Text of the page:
implements Comparable<ParentObject>{

    @Persistent(
        mappedBy = "parent",                                               (1)
        dependentElement = "false"                                         (2)
    )
    @Collection                                                            (3)
    @Getter @Setter
    private SortedSet<ChildObject> children = new TreeSet<ChildObject>();  (4)

}
1 indicates a bidirectional association; the foreign key pointing back to the Parent will be in the table for ChildObject
2 disables cascade delete
3 (not actually required in this case, because no attributes are set, but acts as a useful reminder that this collection will be rendered in the UI by Apache Isis)
4 uses a SortedSet (as opposed to some other collection type; discussion below)

while in the child object you will have:

import javax.jdo.annotations.Column;
import lombok.Getter;
import lombok.Setter;

public class ChildObject
        implements Comparable<ChildObject> {    (1)

    @Column(allowsNull = "false")               (2)
    @Property(editing = Editing.DISABLED)       (3)
    @Getter @Setter
    private ParentObject parent;
}
1 implements Comparable because is mapped using a SortedSet
2 mandatory; every child must reference its parent
3 cannot be edited directly

Generally speaking you should use SortedSet for collection types (as opposed to Set, List or Collection). JDO/Datanucleus does support the mapping of these other types, but RDBMS are set-oriented, so using this type introduces the least friction.

Maps

While ORMs support java.util.Map as a collection type, maps are not supported by Apache Isis.

If you do wish to use this collection type, then annotate the getter with @Programmatic so that it is ignored by the Apache Isis framework.

Value vs Reference Types

While ORMs support collections/arrays of value types, such collections are not supported by Apache Isis. Apache Isis can (currently) only provide a UI for collections of references.

If you do wish to use collections of this type, then annotate the getter with @Programmatic so that it is ignored by the Apache Isis framework.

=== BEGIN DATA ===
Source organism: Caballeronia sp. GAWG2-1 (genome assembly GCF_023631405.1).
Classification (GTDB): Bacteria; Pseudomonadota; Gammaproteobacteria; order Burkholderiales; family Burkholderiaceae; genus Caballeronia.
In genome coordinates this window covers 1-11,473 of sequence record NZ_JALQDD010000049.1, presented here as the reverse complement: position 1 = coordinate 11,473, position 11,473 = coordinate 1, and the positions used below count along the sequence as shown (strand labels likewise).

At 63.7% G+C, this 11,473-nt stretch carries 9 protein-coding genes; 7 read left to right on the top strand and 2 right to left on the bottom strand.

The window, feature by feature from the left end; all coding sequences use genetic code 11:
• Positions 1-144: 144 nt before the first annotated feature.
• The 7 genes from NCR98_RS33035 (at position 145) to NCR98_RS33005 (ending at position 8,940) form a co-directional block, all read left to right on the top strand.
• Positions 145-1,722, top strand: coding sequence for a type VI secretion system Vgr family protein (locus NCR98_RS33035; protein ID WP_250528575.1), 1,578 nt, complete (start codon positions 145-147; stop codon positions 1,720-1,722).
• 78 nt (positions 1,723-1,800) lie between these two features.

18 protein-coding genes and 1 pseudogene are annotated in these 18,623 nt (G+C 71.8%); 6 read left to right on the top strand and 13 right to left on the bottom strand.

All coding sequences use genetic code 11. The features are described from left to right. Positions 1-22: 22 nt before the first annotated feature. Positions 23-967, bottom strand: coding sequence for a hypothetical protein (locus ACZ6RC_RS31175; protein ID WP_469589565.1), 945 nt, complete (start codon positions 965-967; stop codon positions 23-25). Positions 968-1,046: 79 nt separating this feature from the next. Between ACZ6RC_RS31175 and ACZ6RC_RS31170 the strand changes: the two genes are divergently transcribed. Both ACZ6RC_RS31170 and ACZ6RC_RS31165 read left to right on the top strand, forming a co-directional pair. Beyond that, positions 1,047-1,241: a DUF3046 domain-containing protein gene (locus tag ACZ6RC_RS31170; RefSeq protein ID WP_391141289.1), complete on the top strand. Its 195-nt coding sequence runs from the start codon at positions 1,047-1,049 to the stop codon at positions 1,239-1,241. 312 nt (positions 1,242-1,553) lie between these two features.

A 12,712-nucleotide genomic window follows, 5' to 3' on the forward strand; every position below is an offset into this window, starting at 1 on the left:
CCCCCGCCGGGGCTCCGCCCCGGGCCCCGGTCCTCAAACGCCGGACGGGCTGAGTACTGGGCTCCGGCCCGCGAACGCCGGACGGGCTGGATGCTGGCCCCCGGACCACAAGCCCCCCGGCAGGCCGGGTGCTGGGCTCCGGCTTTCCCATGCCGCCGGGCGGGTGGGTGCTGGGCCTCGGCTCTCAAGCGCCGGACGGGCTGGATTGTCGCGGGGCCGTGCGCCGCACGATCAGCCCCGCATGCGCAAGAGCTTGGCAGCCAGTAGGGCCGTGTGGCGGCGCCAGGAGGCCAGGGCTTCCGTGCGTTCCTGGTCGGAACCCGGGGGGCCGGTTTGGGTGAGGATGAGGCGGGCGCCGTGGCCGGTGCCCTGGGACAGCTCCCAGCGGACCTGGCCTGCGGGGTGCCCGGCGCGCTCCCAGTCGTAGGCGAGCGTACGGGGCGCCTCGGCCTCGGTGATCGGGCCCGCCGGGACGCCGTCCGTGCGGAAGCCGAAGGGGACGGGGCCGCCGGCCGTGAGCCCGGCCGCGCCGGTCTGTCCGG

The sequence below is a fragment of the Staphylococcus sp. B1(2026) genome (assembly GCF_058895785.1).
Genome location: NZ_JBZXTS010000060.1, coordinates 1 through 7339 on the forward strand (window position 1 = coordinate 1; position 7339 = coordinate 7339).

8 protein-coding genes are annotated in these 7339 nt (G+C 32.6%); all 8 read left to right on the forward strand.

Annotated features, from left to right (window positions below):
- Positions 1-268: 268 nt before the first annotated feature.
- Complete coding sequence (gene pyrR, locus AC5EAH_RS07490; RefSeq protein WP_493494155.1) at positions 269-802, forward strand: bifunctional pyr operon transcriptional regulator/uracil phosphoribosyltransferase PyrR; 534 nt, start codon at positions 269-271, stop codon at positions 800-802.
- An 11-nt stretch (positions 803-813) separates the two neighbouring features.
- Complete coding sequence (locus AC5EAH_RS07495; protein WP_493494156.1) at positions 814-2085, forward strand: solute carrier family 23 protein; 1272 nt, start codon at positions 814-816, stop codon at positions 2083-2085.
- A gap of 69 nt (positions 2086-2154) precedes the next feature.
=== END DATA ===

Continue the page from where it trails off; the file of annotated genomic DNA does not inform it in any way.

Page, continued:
As a workaround, if you want to visualize an array of value types in Apache Isis, then one option is to wrap the value in a view model, as explained here.

Derived Collections

A derived collection is simply a getter (no setter) that returns a java.util.Collection (or subtype).

While derived properties and derived collections typically "walk the graph" to associated objects, there is nothing to prevent the returned value being the result of invoking a repository (domain service) action.

For example:

public class Customer {
    ...
    public List<Order> getMostRecentOrders() {
        return orderRepo.findMostRecentOrders(this, 5);
    }
}

Actions

An action is a public method that is presented as a prompt form, and invoked upon a target object (or on a mixin contributing to the target object).

They allow the user to perform complex interactions with the domain object, and so raise the level of abstraction compared to requiring the user than simple CRUD-style operations.

For example, imagine a lease management system, where a lease is extended by creating a sibling lease term that starts on the same date that the original lease term ended. There are three operations here: set the end date of the original lease term, create the new lease term with relevant details copied over from the original lease term, and set the start date of the lease term correctly.

Instead, all of these operations can be combined into a single action, "renew". Through such means the ubiquitous language grows.

This is the reason why Apache Isis' default is non-editable properties: to encourage this sort of "knowledge crunching".

You can find further discussion on when and why you should write actions earlier.

Defining actions

If the isis.applib.annotation.action.explicit configuration property is not set (the default), then any "left-over" public methods will be considered to be actions. These are methods that do not represent properties or collections, and that are not recognised as supporting methods (such as hideXxx() or disableXxx()).